Released in 1987 by the Japanese manufacturer Roland Corporation, the MT-32 was the standard MIDI device for PC games in the 80s. Hundreds of video games support the MT-32 on various platforms (IBM PCs, Atari ST, Commodore Amiga, MAC, etc.) Notable mentions include several adventure games from Sierra and Lucasfilm.
Released in October 1992 by Commodore, Amiga 4000 is the last and most powerful Amiga computer ever built. Featuting a 32-bit architecture and AGA graphics (24-bit), A4000 offers access to the full library of Amiga software. The computer is highly upgradeable and that includes accelerators, memory, CD-Rom drives, graphics, network, and audio cards, and even a 486 card for running old IBM PC software..
Released in March 1987, the Commodore Amiga 2000 is a multi-featured business machine based on the MC68000 CPU. The A2000 features OCS hardware graphics, PCM stereo sound, multitasking, and a GUI. The model was discontinued in 1991, shortly after Commodore released the Amiga 3000. The A2000 is a very expandable computer and the first Amiga with a Zorro II bus. It was designed with an open architecture, something that led several government organizations, such as NASA, to use it for various tasks.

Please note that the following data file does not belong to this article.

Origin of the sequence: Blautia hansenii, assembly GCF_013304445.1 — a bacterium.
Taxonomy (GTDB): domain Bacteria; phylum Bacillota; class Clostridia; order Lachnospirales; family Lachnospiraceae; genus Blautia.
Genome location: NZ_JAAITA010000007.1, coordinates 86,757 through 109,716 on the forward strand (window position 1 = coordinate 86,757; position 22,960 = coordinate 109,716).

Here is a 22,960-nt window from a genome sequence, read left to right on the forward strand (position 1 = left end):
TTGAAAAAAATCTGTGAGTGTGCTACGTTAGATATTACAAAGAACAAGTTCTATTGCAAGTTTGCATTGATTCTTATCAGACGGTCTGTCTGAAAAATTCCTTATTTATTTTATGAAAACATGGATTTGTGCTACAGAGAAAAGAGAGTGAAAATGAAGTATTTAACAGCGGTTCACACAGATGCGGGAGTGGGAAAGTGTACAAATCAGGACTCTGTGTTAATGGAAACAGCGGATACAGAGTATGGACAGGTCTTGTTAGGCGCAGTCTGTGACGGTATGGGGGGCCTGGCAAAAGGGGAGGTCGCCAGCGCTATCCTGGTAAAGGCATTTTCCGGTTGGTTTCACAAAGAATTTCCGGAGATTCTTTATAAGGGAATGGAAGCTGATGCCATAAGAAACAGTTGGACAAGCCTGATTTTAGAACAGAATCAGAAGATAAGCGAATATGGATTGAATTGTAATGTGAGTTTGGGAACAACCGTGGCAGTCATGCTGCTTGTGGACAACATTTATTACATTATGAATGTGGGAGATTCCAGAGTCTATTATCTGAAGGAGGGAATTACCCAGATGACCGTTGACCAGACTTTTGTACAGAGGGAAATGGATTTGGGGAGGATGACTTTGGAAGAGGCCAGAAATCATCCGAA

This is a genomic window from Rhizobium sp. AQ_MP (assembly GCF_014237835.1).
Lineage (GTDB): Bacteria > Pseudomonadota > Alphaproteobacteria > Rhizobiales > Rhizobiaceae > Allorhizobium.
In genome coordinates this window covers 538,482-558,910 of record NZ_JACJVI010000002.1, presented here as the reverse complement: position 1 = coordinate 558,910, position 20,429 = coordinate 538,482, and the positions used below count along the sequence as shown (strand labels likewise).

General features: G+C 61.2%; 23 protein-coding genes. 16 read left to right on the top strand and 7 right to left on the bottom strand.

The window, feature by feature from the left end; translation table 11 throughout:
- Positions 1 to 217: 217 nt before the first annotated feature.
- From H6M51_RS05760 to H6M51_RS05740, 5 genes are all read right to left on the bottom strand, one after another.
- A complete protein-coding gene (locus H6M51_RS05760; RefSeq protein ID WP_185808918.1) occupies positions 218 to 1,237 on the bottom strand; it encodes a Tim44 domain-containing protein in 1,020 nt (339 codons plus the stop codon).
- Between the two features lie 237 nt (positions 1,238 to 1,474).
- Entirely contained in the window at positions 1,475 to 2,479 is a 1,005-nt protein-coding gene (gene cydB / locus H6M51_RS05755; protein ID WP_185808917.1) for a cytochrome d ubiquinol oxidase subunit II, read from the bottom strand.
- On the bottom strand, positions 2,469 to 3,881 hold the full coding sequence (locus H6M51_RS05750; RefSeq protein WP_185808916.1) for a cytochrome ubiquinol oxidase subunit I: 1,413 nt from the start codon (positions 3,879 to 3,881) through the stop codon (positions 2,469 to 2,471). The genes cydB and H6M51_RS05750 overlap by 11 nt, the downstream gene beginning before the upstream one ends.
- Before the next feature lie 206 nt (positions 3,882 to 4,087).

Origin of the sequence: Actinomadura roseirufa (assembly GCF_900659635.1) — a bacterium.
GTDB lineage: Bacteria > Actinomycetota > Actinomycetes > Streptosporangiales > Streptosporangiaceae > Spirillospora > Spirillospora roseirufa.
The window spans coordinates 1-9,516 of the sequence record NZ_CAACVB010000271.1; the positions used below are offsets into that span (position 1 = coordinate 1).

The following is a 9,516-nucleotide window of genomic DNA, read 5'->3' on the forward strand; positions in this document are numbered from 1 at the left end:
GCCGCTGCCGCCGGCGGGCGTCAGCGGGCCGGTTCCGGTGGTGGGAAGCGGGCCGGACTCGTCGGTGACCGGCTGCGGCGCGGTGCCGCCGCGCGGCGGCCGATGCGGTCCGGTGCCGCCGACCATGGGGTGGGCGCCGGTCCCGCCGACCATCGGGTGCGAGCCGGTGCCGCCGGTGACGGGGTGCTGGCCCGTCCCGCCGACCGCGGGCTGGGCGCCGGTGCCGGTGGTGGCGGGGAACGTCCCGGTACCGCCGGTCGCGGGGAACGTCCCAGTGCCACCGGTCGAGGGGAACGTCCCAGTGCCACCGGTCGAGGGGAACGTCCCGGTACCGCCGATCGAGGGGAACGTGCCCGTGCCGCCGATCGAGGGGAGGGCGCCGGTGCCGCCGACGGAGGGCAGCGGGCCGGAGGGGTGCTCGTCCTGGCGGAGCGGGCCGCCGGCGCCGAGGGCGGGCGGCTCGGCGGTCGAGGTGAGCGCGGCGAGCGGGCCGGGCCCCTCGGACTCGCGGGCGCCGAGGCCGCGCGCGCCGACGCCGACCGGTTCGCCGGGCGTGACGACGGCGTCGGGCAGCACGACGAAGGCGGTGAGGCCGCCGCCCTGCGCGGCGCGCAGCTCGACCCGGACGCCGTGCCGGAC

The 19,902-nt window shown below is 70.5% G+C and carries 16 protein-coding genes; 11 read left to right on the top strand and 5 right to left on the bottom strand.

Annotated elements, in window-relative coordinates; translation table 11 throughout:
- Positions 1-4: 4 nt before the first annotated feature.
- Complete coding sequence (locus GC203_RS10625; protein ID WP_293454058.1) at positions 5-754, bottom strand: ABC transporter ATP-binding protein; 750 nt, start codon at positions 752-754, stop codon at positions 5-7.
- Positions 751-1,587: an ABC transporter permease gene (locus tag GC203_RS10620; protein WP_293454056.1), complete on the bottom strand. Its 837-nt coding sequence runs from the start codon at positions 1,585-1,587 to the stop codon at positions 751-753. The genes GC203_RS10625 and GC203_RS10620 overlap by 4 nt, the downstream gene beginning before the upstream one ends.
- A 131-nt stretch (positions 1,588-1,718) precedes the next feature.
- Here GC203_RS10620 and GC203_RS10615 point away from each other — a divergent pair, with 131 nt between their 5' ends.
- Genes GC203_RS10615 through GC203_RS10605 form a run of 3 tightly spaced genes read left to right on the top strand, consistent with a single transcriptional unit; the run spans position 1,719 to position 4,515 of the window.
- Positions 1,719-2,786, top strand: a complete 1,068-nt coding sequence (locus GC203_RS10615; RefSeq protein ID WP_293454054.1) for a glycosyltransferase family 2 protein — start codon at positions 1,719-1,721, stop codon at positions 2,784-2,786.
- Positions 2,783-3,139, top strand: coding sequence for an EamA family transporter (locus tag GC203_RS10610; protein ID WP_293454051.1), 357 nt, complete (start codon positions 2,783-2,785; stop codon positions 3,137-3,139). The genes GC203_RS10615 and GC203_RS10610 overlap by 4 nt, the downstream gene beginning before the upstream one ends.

Released in mid-1990, the Commodore Amiga 3000 is a 32-bit high-end business machine featuring the MC68030, ECS graphics, a revision of the AmigaOS, and a standard VGA output. A3000 is fully compatible with old Amigas and can be seen as the ‘dream machine’ of every Amiga user, the only con is that it can’t run AGA software.
Released in October 1992, Amiga 1200 was sold for £399 in the UK and $599 in the United States. A1200 was one of the best home micros of all time featuring 24-bit graphics, a 32-bit architecture, and the new 3.0/3.1 operating system. The computer was in production even after Commodore’s demise, until 1996.
The Commodore Amiga CD32 is a 32-bit game console released in September of 1993 in Europe. It was also released in Canada, Australia, and Brazil. Initially, the system sold well in Europe, and managed to gain a 50% share of the UK’s CD-ROM-based market. Later, 30,000 CD32 units, that were produced to be sold in the US, were seized in the Philippines due to a lawsuit. This was devastating news for Commodore’s fragile cash flows. The console was discontinued in April, 1994.